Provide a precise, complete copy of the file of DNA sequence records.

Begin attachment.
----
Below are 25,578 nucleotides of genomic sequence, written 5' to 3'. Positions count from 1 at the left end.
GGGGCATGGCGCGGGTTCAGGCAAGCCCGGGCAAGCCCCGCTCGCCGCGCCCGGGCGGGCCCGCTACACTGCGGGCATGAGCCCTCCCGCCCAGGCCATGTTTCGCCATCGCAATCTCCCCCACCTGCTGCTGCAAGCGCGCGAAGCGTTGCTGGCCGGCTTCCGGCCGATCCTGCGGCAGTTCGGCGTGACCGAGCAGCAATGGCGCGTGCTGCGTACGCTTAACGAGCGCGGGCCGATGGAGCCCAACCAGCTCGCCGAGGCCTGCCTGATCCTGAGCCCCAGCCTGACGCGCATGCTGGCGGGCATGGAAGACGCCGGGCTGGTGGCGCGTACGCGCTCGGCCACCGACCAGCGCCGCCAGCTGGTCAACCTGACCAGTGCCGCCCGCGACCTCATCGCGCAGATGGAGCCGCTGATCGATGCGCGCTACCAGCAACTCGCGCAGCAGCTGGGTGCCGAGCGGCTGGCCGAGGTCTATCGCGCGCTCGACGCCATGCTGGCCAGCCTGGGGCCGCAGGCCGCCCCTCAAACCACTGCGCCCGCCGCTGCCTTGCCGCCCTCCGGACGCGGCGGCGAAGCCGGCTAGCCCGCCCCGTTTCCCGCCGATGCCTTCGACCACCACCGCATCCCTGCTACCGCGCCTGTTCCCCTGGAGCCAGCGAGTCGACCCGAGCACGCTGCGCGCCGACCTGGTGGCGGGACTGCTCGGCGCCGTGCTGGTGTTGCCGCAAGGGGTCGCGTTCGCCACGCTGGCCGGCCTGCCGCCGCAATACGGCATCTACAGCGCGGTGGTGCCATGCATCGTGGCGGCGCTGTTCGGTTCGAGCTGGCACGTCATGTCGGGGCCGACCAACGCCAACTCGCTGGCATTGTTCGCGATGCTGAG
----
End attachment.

Below are 25,578 nucleotides of genomic sequence, written 5' to 3'. Positions count from 1 at the left end.
GGGGCATGGCGCGGGTTCAGGCAAGCCCGGGCAAGCCCCGCTCGCCGCGCCCGGGCGGGCCCGCTACACTGCGGGCATGAGCCCTCCCGCCCAGGCCATGTTTCGCCATCGCAATCTCCCCCACCTGCTGCTGCAAGCGCGCGAAGCGTTGCTGGCCGGCTTCCGGCCGATCCTGCGGCAGTTCGGCGTGACCGAGCAGCAATGGCGCGTGCTGCGTACGCTTAACGAGCGCGGGCCGATGGAGCCCAACCAGCTCGCCGAGGCCTGCCTGATCCTGAGCCCCAGCCTGACGCGCATGCTGGCGGGCATGGAAGACGCCGGGCTGGTGGCGCGTACGCGCTCGGCCACCGACCAGCGCCGCCAGCTGGTCAACCTGACCAGTGCCGCCCGCGACCTCATCGCGCAGATGGAGCCGCTGATCGATGCGCGCTACCAGCAACTCGCGCAGCAGCTGGGTGCCGAGCGGCTGGCCGAGGTCTATCGCGCGCTCGACGCCATGCTGGCCAGCCTGGGGCCGCAGGCCGCCCCTCAAACCACTGCGCCCGCCGCTGCCTTGCCGCCCTCCGGACGCGGCGGCGAAGCCGGCTAGCCCGCCCCGTTTCCCGCCGATGCCTTCGACCACCACCGCATCCCTGCTACCGCGCCTGTTCCCCTGGAGCCAGCGAGTCGACCCGAGCACGCTGCGCGCCGACCTGGTGGCGGGACTGCTCGGCGCCGTGCTGGTGTTGCCGCAAGGGGTCGCGTTCGCCACGCTGGCCGGCCTGCCGCCGCAATACGGCATCTACAGCGCGGTGGTGCCATGCATCGTGGCGGCGCTGTTCGGTTCGAGCTGGCACGTCATGTCGGGGCCGACCAACGCCAACTCGCTGGCATTGTTCGCGATGCTGAG